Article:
Orsted Sells LNG Unit, But Says Its Natural Gas Business Isn’t Going Anywhere
The company says gas has a role in the transition but says power sales and offshore wind development are now its top earners.
Danish energy company Ørsted has sold off its LNG unit but will hang on to its gas trading business.
The firm, previously known as Danish Oil and Natural Gas, sold its upstream fossil fuels business to Ineos in 2017 and is phasing coal out of its generation mix by 2023.
In a deal announced this week, its loss-making LNG business will be transferred to Glencore in return for a payment from Ørsted. The deal will close in the summer of 2020, with the company saying the net impact on its accounts from 2020 onward will be positive.
The company’s recent history has been dominated by the deployment of offshore wind in Europe and the build-out of an extensive global project pipeline.
While renewables remain an investment priority, they are not the only show in town. A spokesperson for the company told GTM the rest of its gas business was unlikely to be divested. The firm has a series of legacy gas contracts and no existing plans to sell them.
“There’ll be a long transition period leading up to a 100 percent green energy system, during which society can't do without gas. Gas is the least harmful fossil fuel available to support the transition to green energy, and we’ll continue to trade gas for years to come,” the spokesperson said.
According to this year’s Q3 financial results, natural gas sales contributed around a quarter of the Ørsted’s revenue, down from more than a third in the same period last year.
Offshore wind development and power sales are the biggest two earners. That trend is set to continue.
“Our strategic ambition and focus on renewable energy is supported by our extensive investment program. From 2019 to 2025, we currently expect total gross investments of approximately DKK 200 billion [$29.8 billion]. Investments in offshore wind farms are expected to constitute 75 to 85 percent of this,” the spokesperson said.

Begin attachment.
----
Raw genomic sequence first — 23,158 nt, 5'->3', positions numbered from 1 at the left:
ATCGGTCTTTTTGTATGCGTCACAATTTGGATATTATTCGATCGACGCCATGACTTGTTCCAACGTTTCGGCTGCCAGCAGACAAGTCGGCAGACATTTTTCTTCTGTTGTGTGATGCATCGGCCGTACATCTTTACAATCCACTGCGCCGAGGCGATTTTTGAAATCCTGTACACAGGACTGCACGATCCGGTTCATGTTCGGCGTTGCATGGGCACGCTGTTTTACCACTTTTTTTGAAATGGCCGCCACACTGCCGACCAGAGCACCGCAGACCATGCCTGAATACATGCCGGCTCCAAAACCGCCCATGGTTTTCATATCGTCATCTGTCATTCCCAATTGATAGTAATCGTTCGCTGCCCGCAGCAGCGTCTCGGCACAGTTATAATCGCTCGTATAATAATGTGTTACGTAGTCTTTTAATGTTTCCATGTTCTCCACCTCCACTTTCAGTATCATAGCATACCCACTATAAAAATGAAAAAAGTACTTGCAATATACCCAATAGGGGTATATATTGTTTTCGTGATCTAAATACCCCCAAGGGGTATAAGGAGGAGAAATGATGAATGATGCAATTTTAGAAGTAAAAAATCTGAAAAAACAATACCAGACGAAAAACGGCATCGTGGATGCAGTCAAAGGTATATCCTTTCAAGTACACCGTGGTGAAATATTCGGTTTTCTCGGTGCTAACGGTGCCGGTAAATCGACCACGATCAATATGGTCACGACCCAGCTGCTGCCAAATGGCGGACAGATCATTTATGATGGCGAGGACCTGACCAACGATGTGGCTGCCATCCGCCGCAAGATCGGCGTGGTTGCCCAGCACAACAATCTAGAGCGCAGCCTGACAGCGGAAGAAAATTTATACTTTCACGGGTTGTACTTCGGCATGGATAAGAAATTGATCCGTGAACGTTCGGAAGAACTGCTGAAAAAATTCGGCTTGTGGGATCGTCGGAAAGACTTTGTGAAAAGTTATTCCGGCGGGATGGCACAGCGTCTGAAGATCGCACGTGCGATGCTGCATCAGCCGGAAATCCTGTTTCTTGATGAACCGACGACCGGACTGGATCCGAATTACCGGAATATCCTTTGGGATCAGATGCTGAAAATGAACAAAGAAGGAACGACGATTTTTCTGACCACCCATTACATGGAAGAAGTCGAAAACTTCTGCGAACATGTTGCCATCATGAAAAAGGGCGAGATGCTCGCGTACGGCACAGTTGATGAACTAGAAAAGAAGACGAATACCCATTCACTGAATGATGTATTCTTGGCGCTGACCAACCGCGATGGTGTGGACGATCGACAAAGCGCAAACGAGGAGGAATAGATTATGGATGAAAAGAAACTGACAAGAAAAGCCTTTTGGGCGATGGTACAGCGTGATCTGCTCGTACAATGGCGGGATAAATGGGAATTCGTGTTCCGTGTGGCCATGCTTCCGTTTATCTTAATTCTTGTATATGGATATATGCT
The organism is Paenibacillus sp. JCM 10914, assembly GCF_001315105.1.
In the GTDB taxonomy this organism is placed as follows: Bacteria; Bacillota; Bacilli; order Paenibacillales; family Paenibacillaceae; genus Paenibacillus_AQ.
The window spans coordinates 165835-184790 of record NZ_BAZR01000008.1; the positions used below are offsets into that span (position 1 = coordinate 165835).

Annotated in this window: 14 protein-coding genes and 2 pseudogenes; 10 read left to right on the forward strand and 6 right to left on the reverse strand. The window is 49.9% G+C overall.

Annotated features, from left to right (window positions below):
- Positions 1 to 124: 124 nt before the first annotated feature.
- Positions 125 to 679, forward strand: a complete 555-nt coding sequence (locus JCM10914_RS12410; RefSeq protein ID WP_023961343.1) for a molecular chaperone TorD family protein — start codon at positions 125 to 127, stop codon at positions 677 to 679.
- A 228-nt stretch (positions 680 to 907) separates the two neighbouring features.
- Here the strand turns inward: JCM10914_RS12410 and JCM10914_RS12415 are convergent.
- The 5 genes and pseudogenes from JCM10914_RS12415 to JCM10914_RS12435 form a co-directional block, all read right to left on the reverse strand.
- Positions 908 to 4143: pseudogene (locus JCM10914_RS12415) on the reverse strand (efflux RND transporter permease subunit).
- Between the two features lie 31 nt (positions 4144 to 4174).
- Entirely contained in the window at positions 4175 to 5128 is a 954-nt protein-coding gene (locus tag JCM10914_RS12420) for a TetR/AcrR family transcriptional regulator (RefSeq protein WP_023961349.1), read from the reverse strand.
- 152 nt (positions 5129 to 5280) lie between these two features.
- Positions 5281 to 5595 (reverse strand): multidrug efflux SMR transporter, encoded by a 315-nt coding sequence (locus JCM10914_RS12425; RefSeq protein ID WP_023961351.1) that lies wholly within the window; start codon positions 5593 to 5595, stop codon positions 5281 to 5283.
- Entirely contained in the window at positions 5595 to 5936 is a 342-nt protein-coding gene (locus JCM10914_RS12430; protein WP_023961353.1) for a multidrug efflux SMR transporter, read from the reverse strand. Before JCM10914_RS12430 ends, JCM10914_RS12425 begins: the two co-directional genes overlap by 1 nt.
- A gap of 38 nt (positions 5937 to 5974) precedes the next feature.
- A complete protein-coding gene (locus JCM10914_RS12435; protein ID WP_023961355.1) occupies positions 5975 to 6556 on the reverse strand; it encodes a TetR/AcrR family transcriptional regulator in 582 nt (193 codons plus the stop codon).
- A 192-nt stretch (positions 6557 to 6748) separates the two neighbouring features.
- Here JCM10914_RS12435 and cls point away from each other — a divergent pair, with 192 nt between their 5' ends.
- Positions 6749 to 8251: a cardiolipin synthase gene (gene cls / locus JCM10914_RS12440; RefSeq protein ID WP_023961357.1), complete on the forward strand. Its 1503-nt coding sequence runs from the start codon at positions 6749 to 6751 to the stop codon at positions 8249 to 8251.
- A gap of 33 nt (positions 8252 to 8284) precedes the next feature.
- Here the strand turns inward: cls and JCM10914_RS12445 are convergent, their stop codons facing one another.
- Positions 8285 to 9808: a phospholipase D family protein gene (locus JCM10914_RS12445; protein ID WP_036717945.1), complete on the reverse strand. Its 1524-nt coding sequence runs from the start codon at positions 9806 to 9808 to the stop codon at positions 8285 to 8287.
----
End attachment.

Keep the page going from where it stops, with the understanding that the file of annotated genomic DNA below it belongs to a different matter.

For comparison, the business unit that houses its gas activities currently accounts for 0 to 5 percent of the total investment pot.
The firm has 7.45 gigawatts of operational offshore wind projects and 2.9 gigawatts of awarded capacity for six projects in the U.S.
In terms of physical assets, a political decision from the Danish government will further trim the oil and gas infrastructure under Ørsted’s management and sharpen its clean-energy focus. The political decision in question was part of the complex process of divesting a previously debt-heavy national oil company from fossil fuels and listing it publicly.
“We have oil and gas pipes in the Danish part of the North Sea, a gas processing facility in Nybro, Denmark, and an oil terminal in Fredericia, Denmark. According to a political decision from 2016, all of these assets are to be divested to the Danish [transmission system operator] Energinet. There is an ongoing process in terms of this divestment,” according to the company.
The most recent accounts have around $2.35 billion of assets marked as "held for sale."
Once that deal closes and the coal is phased out, Ørsted’s 135-megawatt gas-fired heat and power plant in Copenhagen will be its only fossil fuel infrastructure. The company hopes to be on track to reach 99 percent renewable energy production by 2025.